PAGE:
EGU General Assembly 2022
© Author(s) 2022. This work is distributed under
the Creative Commons Attribution 4.0 License.

Modelling the shape of a growing fluid-filled crack and computing its propagation velocity: application to magmatic dykes.

Francesco Maccaferri1, Severine Furst2,3, and Virginie Pinel2
Francesco Maccaferri et al.
  • 1Istituto Nazionale di Geofisica e Vulcanologia, Sezione di Napoli - Osservatorio Vesuviano, Via Diocleziano 328, 80124, Napoli, Italy
  • 2Univ. Grenoble Alpes, Univ. Savoie Mont Blanc, CNRS, IRD, Univ. Gustave Eiffel, ISTerre, 38000 Grenoble, France
  • 3GEOMAR Helmholtz Centre for Ocean Research Kiel, 24148, Kiel, Germany

The physics describing fluid-filled fracture growth is simple to describe, but extremely challenging to implement in an analytical, and even in a numerical modelling scheme. The fracturing process is governed by the equations for a brittle-elastic medium, while the internal flow is described by fluid dynamics equations. The pressure profile within the fluid-filled crack, the crack shape, and the velocity of crack growth, results from the solution of the coupled elastic and fluid-dynamic problem, that is far from been trivial. Magmatic dykes can be seen as a sub-set of the larger family of fluid-filled fractures. So far, two main schools have been established for modelling magmatic dykes: they have been named “fracture dominated” and “viscous dominated”, according to the fracture propagation regime that they target. Fracture dominated models are used when the fluid viscosity contributes with a negligible forcing to the total budget of the problem. They can describe complex crack shapes, account for heterogeneous stress fields and crustal heterogeneity, and compute the direction of crack growth. However they give no information about the crack propagation velocity. On the other hand, the viscous dominated school, drastically simplifies the crack geometry and the crustal structures, but can account for the interaction between elastic and viscous forces, hence it can compute the crack propagation velocity along a prescribed trajectory.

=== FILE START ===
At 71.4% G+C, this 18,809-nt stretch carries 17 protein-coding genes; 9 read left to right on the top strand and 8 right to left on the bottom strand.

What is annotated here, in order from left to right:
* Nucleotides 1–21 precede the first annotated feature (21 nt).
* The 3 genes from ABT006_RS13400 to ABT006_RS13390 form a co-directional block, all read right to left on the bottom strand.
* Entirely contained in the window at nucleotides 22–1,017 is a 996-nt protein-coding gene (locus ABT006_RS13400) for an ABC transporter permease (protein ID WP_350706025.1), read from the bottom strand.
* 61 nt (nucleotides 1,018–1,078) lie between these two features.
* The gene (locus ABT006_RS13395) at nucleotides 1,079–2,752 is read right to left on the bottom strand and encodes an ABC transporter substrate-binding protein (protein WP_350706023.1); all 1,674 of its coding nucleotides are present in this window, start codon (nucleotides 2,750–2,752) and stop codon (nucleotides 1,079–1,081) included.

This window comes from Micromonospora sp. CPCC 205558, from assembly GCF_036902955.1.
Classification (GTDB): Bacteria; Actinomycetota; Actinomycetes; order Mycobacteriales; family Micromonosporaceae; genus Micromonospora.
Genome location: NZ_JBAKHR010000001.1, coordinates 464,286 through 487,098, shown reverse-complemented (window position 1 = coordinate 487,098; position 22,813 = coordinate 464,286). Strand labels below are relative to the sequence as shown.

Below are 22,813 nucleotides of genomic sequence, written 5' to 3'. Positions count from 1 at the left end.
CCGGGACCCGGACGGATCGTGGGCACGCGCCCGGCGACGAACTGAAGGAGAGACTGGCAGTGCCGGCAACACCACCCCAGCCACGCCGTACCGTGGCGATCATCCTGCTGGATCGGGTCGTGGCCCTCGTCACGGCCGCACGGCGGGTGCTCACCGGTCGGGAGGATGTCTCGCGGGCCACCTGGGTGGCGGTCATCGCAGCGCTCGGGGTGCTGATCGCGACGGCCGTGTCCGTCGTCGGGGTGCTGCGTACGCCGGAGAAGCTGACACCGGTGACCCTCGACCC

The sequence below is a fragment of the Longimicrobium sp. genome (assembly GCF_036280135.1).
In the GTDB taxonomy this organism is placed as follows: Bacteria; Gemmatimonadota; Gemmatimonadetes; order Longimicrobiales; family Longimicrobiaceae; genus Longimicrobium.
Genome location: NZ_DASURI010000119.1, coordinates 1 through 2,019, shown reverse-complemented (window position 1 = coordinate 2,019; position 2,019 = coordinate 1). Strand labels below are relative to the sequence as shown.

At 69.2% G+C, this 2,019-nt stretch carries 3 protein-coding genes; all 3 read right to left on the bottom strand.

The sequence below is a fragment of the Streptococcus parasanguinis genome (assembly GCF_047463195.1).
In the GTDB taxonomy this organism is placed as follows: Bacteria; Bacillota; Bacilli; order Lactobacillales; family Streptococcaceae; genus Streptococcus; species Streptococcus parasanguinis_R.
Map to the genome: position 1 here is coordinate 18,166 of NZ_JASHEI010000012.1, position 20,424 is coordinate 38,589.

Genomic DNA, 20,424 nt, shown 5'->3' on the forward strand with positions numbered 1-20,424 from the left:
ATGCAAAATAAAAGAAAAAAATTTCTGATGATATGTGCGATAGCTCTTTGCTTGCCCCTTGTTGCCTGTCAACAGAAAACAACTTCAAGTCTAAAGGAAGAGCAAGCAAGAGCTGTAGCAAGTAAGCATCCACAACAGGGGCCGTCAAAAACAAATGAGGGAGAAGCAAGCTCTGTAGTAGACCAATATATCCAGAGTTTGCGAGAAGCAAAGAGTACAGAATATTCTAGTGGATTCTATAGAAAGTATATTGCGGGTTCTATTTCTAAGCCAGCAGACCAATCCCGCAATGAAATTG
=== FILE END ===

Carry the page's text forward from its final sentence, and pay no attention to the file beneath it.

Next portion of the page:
A few years ago, we teamed up, coming from these two different modelling schools, with the aim of merging our approaches in a single modelling scheme. Here we present a new modelling scheme, which computes the dynamic shape of a moving fluid-filled crack, built with the BE technique, in plane strain approximation (2D). Our model account for heterogeneous crustal stress and complex fracture propagation paths, and compute the crack shape considering the fluid viscosity and the crack propagation velocity. The crack velocity can be given as input to our model, or computed as output in the assumption that the main sources of energy dissipation are the brittle fracturing and the laminar viscous flow. We compare our model results with previous numerical models from the fracture dominated and viscous dominated schools, and present the implications of our findings with regards to some of the most important parameters characterising a magmatic intrusion, such as its volume, buoyancy and viscosity of magma, and rock fracture toughness. Eventually we show an application of the model to the rising of the dyke that fed the 1998 Piton de la Fournaise eruption (La Réunion Island).

How to cite: Maccaferri, F., Furst, S., and Pinel, V.: Modelling the shape of a growing fluid-filled crack and computing its propagation velocity: application to magmatic dykes., EGU General Assembly 2022, Vienna, Austria, 23–27 May 2022, EGU22-4214,, 2022.